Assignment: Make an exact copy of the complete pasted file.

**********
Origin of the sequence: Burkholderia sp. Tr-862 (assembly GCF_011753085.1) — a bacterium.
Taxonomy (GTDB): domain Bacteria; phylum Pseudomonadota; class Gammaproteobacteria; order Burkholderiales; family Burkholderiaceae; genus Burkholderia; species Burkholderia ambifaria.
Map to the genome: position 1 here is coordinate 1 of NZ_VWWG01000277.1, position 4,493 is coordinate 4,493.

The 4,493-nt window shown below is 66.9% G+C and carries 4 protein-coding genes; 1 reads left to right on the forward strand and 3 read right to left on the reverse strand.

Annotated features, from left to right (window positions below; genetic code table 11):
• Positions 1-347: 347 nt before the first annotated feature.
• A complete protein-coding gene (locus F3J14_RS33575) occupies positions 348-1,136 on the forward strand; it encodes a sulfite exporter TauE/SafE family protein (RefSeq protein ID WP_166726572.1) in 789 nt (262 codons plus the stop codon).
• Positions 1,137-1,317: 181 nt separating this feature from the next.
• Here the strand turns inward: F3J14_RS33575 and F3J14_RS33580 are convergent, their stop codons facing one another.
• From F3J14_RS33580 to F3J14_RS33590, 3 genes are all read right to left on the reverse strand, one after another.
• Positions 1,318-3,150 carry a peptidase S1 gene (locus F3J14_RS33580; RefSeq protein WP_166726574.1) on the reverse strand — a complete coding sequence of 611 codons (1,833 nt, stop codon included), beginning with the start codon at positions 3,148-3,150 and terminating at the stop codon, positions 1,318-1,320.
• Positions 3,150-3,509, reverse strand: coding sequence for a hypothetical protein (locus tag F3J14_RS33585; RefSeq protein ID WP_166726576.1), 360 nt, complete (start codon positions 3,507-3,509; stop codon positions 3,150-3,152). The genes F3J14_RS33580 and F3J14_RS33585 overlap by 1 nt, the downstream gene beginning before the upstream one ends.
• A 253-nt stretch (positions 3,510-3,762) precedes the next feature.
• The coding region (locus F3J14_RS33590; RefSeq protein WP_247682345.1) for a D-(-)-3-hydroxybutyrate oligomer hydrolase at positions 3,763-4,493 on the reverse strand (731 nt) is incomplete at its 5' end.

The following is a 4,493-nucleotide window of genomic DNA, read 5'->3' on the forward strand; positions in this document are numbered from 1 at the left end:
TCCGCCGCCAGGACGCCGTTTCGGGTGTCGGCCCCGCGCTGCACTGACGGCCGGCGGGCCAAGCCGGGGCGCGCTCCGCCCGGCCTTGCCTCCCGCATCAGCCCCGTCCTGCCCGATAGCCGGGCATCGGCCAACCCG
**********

Origin of the sequence: Burkholderia sp. Tr-862 (assembly GCF_011753085.1) — a bacterium.
Taxonomy (GTDB): domain Bacteria; phylum Pseudomonadota; class Gammaproteobacteria; order Burkholderiales; family Burkholderiaceae; genus Burkholderia; species Burkholderia ambifaria.
Map to the genome: position 1 here is coordinate 1 of NZ_VWWG01000277.1, position 4,493 is coordinate 4,493.

The 4,493-nt window shown below is 66.9% G+C and carries 4 protein-coding genes; 1 reads left to right on the forward strand and 3 read right to left on the reverse strand.

Annotated features, from left to right (window positions below; genetic code table 11):
• Positions 1-347: 347 nt before the first annotated feature.
• A complete protein-coding gene (locus F3J14_RS33575) occupies positions 348-1,136 on the forward strand; it encodes a sulfite exporter TauE/SafE family protein (RefSeq protein ID WP_166726572.1) in 789 nt (262 codons plus the stop codon).
• Positions 1,137-1,317: 181 nt separating this feature from the next.
• Here the strand turns inward: F3J14_RS33575 and F3J14_RS33580 are convergent, their stop codons facing one another.
• From F3J14_RS33580 to F3J14_RS33590, 3 genes are all read right to left on the reverse strand, one after another.
• Positions 1,318-3,150 carry a peptidase S1 gene (locus F3J14_RS33580; RefSeq protein WP_166726574.1) on the reverse strand — a complete coding sequence of 611 codons (1,833 nt, stop codon included), beginning with the start codon at positions 3,148-3,150 and terminating at the stop codon, positions 1,318-1,320.
• Positions 3,150-3,509, reverse strand: coding sequence for a hypothetical protein (locus tag F3J14_RS33585; RefSeq protein ID WP_166726576.1), 360 nt, complete (start codon positions 3,507-3,509; stop codon positions 3,150-3,152). The genes F3J14_RS33580 and F3J14_RS33585 overlap by 1 nt, the downstream gene beginning before the upstream one ends.
• A 253-nt stretch (positions 3,510-3,762) precedes the next feature.
• The coding region (locus F3J14_RS33590; RefSeq protein WP_247682345.1) for a D-(-)-3-hydroxybutyrate oligomer hydrolase at positions 3,763-4,493 on the reverse strand (731 nt) is incomplete at its 5' end.

The following is a 4,493-nucleotide window of genomic DNA, read 5'->3' on the forward strand; positions in this document are numbered from 1 at the left end:
TCCGCCGCCAGGACGCCGTTTCGGGTGTCGGCCCCGCGCTGCACTGACGGCCGGCGGGCCAAGCCGGGGCGCGCTCCGCCCGGCCTTGCCTCCCGCATCAGCCCCGTCCTGCCCGATAGCCGGGCATCGGCCAACCCG